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Insight

COVID-19 and the increased risk of tax evasion

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United Kingdom

As noted in our May post "How not to fall victim to a push payment fraud" there are increased risks of businesses becoming the victim of fraud due to circumstances, such as increased home working, facilitated by the pandemic.

However, there is a further pitfall that businesses need to be aware of and careful to address, and that is the issue of tax evasion. Businesses do not want to find themselves inadvertently falling foul of the corporate criminal offence of failure to prevent tax evasion under the Criminal Finances Act 2017 ("CFA").

The CFA, which came into force on 30 September 2017, makes corporate entities with a UK connection (referred to as "relevant bodies") criminally liable where they fail to prevent persons associated with them from criminally facilitating tax evasion, whether the tax evaded is owed in the UK or overseas. A person is “associated” with a relevant body if they are an employee, agent, intermediary or other person who performs services for or on behalf of the relevant body. The definition is intended to be wide. The corporate offence is a strict liability offence, and the relevant body will therefore be liable unless it can demonstrate that it had "reasonable prevention procedures" in place to prevent the facilitation (or in rare cases that it was not reasonable to expect it to have such procedures). The fines for those found guilty of the offence are potentially unlimited and accordingly HMRC makes it clear that "organisations must take their responsibilities seriously and put in place reasonable procedures to stop the facilitation of tax evasion" or face the consequences (potentially unlimited fines and criminal prosecution).

Earlier this year, prior to the COVID-19 pandemic, a freedom of information request confirmed that HMRC had 30 live investigations and 9 open criminal enquiries. That number is likely to sky-rocket following the pandemic. As at 12 May 2020 HMRC confirmed it had received 795 reports of potential fraud related to the furlough scheme (Coronavirus Job Retention Scheme) to its whistle-blowing hotline, and there are reports that as of 29 May 2020 it had received 1,868 such reports. Misuse of the scheme will likely involve tax fraud as the scheme gives rise to an exemption for National Insurance Contributions (and accordingly tax will have been evaded). It is clearly important that businesses ensure their staff are properly trained on the requirements of the scheme and the eligibility criteria so they are not involved in fraudulent claims (which could lead to the criminal failure to prevent offence being committed by their employer). However, misuse of the furlough scheme is not the only area where there is currently an increased risk of falling foul of the failure to prevent offence in the CFA. With increased working from home, there is far less direct oversight and control of employees and ability to ensure the robust implementation of processes and controls. There is far more scope for cutting corners or lax application of procedures, for example not undertaking full checks before making payments. With the economic hardship being caused by the lockdown the likelihood of requests to relax rules and "just this once" make a payment in a different way or without the proper paperwork may well also increase. The combination of external pressures and reduced oversight significantly increase the risks for business.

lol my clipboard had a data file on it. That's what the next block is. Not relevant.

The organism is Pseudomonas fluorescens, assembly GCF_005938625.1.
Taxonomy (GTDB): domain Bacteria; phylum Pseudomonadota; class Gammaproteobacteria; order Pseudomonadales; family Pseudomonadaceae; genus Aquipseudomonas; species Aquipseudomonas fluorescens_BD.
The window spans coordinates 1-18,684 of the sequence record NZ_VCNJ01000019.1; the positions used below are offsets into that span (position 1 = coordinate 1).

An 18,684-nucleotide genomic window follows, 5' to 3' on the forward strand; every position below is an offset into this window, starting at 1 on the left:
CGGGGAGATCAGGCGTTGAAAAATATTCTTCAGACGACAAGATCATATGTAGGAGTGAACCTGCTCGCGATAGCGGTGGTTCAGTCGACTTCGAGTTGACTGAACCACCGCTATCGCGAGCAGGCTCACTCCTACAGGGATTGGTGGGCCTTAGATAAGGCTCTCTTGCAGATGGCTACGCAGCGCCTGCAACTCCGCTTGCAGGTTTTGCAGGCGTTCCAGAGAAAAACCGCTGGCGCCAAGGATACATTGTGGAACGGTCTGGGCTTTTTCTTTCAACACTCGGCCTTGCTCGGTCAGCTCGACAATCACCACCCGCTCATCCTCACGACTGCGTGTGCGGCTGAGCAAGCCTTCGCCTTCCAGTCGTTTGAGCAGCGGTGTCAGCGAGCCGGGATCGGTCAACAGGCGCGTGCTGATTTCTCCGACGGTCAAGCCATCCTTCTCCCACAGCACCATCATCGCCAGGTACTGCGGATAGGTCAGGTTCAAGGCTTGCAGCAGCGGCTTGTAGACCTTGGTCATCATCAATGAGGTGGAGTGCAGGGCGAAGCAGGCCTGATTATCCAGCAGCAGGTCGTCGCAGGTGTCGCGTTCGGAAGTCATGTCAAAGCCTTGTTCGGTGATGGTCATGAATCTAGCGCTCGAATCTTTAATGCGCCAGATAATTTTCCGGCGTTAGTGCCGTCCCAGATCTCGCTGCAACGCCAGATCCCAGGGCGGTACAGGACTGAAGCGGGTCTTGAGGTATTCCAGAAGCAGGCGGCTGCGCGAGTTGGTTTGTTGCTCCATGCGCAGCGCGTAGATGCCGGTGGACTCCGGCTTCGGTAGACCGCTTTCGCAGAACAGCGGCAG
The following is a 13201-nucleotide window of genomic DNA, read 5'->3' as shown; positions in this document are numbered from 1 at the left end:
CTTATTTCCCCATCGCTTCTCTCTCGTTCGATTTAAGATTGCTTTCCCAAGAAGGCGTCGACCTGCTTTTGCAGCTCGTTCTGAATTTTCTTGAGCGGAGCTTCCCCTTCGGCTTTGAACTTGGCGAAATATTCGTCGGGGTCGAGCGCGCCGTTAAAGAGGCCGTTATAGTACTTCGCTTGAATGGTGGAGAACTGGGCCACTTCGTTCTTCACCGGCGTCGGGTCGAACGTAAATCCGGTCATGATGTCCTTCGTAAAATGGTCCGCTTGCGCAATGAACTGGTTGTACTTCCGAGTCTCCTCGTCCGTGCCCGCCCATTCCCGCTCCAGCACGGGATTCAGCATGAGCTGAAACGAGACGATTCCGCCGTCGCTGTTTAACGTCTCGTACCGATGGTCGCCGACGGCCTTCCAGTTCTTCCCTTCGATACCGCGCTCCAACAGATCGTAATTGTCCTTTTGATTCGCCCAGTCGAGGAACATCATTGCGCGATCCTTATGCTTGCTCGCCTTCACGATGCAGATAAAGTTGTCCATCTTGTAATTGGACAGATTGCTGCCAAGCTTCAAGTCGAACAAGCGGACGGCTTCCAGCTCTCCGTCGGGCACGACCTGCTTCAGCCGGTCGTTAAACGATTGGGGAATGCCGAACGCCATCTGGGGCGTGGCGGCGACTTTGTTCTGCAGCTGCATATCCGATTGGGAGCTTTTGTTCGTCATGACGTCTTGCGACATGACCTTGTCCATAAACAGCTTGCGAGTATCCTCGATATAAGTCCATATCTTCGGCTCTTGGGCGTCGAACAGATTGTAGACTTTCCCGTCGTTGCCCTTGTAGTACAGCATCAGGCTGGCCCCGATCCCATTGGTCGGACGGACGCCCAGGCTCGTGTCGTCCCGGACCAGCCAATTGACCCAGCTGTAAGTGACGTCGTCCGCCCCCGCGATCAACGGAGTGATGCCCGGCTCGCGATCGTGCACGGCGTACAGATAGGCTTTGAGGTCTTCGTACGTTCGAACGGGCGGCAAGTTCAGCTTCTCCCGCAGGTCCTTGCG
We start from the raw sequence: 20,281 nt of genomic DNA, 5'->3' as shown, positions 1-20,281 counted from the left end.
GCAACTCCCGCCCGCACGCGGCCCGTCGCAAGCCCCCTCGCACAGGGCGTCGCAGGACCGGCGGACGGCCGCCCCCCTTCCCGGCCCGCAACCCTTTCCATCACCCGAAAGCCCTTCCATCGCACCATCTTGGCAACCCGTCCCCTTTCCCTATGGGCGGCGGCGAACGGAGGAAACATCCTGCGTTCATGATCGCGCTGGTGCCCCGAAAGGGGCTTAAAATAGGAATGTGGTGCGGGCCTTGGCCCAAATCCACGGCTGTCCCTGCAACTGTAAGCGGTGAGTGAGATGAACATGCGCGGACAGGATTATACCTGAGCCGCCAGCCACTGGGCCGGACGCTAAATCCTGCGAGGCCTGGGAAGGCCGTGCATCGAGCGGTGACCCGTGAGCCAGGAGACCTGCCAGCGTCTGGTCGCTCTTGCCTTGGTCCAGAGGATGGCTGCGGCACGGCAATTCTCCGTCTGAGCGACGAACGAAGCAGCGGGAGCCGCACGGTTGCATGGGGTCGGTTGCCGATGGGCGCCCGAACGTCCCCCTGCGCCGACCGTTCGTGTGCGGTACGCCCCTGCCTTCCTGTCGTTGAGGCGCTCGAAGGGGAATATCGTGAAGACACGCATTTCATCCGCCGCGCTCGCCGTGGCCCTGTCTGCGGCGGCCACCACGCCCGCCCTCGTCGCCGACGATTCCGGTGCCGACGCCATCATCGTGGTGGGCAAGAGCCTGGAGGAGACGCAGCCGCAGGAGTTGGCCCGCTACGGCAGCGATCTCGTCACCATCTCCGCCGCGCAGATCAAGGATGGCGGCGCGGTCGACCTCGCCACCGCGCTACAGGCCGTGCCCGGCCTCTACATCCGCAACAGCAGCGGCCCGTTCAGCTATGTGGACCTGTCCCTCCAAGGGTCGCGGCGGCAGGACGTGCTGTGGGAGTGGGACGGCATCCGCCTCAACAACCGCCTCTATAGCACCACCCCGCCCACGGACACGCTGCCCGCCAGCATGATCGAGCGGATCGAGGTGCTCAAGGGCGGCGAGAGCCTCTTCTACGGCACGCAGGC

Given the significant financial outlay by the Government during the pandemic it is not surprising that it will be looking to recoup any sums it can in due course and make an example of those who were involved in wrongdoing during this period. Tax evasion is an uncontroversial area in which to seek to do so and we should expect an increase in investigations and prosecutions. The corporate criminal offence of failure to prevent tax evasion is a strict liability offence. The only, and complete defence, is to have in place reasonable prevention procedures to address the risk. HMRC have confirmed that the risks must be identified following a risk assessment and updated when the risk profile of the business changes. Therefore all businesses should be putting in place or reviewing their policies and procedures given the changes in working practices have (in most cases) changed the risks facing businesses. Businesses have a tendency to consider the risk of tax evasion to be an external one, i.e. something that may happen in their supply chain or customer base, and because they have no (or little) control over the actions of those entities not to treat this as a priority. But business can and should address the risks they face by putting in place reasonable prevention procedures and ensuring that their employees know what is required of them and what red flags, which could indicate tax evasion or other fraud, to be aware of and report.

Please contact the Fraud, Financial Crime and Investigations team if you have any questions or concerns regarding a tax evasion issue, self-reporting, or reasonable prevention procedures.

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